In February, we celebrate past presidents and their contributions to our national identity. The legacies of our past leaders are played out in history books and written into law, but who each individual was as a person can often be lost in their great deeds. Luckily, there are pieces of presidential personality still in our possession today that allow us to better understand who these men were, not only through what they did, but also through what they valued.
The idea for Black History Month was developed during a difficult time for African Americans in the United States. In 1926, segregation and racial violence against the black community was widespread. Amid this struggle, a man named Carter Woodson, now known as the Father of Black History, wanted to find a way to celebrate African American achievements.
Ola Gjeilo began composing before he could even read music. When he was a child in Skui, Norway, just outside of Oslo, he taught himself to play the piano and created compositions that his father, an accomplished amateur saxophonist, would write down for him. His father’s love for jazz music led to the heavy influence of jazz in Gjeilo’s music at an early age and a special fondness for the improvisations of pianist Keith Jarrett.
To those of us in the sheet music biz, contest and festival season is also known as “score season.” Contests and festivals are great opportunities to showcase your performing groups outside of school and get feedback from judges. It also leaves a lot of opportunity for things to go wrong – you’ve selected your pieces and rehearsed your group, but did you remember to get your required scores for the judges? Here are a couple of things to keep in mind before entering score season.
Dr. Alice Hammel remembers when Vinnie started school. He had frequent outbursts and struggled throughout most of his elementary school years; eventually, he was diagnosed as being on the autistic spectrum. Dr. Hammel, who is a nationally recognized expert on teaching music to children of all ages with special needs, said Vinnie was unusual in that he could not match pitch – at all.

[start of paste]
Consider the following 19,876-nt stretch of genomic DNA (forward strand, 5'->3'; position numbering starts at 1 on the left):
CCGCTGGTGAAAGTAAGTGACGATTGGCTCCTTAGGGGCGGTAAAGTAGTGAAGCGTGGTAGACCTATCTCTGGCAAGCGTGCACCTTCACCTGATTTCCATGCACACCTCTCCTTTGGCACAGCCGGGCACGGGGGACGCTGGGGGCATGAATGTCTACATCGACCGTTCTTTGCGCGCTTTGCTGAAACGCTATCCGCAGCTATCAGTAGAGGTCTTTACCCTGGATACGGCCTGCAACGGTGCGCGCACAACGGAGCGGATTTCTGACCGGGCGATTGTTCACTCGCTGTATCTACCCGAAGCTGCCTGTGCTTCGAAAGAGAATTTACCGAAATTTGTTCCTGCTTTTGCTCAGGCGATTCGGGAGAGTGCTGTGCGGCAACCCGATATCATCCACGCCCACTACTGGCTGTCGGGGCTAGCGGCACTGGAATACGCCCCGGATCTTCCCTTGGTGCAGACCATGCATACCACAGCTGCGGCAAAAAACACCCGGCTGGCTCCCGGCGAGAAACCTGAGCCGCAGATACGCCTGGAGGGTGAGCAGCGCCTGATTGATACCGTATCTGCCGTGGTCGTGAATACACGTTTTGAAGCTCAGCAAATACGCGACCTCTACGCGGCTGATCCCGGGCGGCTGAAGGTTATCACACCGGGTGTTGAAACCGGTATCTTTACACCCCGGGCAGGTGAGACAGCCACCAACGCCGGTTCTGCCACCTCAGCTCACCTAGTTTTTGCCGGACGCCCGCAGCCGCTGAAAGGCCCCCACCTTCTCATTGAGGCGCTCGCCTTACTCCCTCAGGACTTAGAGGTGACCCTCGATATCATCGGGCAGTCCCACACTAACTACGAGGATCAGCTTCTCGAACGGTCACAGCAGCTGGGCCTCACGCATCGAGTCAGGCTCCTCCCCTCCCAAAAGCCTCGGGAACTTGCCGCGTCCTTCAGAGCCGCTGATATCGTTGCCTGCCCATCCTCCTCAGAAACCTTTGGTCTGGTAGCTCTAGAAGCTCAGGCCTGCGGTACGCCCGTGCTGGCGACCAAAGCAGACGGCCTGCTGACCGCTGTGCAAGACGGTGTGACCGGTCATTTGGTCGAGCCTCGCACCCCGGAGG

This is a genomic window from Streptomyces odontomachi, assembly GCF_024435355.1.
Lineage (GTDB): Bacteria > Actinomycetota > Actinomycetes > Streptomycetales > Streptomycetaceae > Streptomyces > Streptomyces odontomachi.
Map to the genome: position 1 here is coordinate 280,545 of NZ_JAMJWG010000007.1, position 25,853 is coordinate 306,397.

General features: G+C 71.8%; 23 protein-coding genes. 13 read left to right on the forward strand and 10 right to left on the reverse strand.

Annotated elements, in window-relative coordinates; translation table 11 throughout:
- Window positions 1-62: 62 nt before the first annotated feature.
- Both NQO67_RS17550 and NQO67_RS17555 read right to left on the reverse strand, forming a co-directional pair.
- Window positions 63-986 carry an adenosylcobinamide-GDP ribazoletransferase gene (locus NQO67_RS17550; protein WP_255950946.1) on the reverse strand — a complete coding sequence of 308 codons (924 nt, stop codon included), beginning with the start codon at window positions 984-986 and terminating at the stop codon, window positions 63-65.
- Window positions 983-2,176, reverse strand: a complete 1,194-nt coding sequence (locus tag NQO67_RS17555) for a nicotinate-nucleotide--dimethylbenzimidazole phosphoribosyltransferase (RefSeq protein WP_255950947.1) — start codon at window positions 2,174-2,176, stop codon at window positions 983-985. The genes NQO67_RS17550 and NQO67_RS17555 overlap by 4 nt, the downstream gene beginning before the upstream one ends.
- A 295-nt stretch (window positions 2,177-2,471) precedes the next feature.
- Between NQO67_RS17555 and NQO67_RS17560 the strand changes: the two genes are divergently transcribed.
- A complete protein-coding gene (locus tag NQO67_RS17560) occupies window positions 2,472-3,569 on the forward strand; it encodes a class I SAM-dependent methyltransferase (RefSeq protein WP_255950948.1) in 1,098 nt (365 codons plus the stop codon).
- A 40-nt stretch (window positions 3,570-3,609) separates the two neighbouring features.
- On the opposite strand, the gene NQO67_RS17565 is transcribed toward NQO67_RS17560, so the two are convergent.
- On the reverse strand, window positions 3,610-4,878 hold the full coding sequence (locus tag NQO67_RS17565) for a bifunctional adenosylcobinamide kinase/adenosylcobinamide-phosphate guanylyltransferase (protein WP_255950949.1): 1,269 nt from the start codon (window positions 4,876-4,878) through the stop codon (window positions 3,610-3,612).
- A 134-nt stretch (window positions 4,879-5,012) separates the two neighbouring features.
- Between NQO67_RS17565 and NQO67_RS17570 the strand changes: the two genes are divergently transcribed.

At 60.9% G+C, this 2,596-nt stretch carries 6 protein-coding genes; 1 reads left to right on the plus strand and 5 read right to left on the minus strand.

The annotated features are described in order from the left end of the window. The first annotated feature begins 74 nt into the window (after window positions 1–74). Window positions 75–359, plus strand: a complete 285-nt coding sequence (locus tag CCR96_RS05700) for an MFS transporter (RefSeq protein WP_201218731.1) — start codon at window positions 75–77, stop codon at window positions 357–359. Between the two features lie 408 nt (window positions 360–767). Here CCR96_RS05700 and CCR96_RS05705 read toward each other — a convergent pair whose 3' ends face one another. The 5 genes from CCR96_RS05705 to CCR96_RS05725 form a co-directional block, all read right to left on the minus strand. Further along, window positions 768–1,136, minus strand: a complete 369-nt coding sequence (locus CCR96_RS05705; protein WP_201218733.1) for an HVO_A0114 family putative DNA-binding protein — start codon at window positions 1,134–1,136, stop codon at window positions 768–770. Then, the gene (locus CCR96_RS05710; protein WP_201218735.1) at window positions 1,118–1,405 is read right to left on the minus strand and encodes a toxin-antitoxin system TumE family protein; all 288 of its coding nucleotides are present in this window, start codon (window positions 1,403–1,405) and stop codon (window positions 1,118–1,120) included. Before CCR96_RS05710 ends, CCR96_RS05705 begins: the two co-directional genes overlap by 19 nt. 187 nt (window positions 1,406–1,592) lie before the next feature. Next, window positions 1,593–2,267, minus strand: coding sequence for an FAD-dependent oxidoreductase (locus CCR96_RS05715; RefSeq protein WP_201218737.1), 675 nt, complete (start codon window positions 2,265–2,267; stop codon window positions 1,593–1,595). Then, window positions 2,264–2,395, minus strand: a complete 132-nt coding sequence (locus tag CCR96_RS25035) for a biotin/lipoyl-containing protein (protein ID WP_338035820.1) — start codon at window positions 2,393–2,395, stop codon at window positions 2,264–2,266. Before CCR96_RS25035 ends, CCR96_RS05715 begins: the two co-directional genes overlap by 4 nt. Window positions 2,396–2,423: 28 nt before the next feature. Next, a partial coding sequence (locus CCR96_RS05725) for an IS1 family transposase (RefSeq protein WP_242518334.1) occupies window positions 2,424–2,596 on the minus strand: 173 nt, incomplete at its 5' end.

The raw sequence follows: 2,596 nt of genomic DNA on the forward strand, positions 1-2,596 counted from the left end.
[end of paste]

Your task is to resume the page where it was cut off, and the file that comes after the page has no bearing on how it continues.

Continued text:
Composer Eric Whitacre delved into the visual world of film after he received an invitation he could not refuse. After conducting his Deep Field orchestra piece, which is based on the Hubble Space Telescope’s findings, he was approached by audience member Scott Vangen, a NASA payload specialist, who invited Whitacre to come to the Kennedy Space Center for a visit. Just a month later, Whitacre was there.
The spiritual and educational value of asking different generations to sing together is meaningful, and the energy they create together can be palpable. In the “good old days,” multigenerational singing was a regular part of worship. Now, many churches offer special activities for children and youth during services, and this can affect how young people view worship. Recently, churches are rethinking this philosophy by looking for moments where children, youth, adults and seniors all get an opportunity to minister together. I’d like to offer some suggestions about how you might form and maintain a multigenerational musical group.
J.W. Pepper would like to thank all the musicians and teachers who shared their time and expertise with us in 2018, making it possible for Cued In to cover meaningful stories. Here is a countdown of the 2018 blog articles viewed by the most people. Click the arrow to move through the slides, and click on the image if you’d like to read an article you missed:
It never failed. Late November into December, when my performing groups were approaching the final stages of concert preparation, one or more students would ask me, “Can you help me prepare a piece for my audition?” Most of the time it was for an early college audition, or an audition for a musical. “When is your audition, and what are you planning to sing?” were my first questions. The answer was predictable: “I’m not sure when it is, and I was hoping you could help me choose a song!”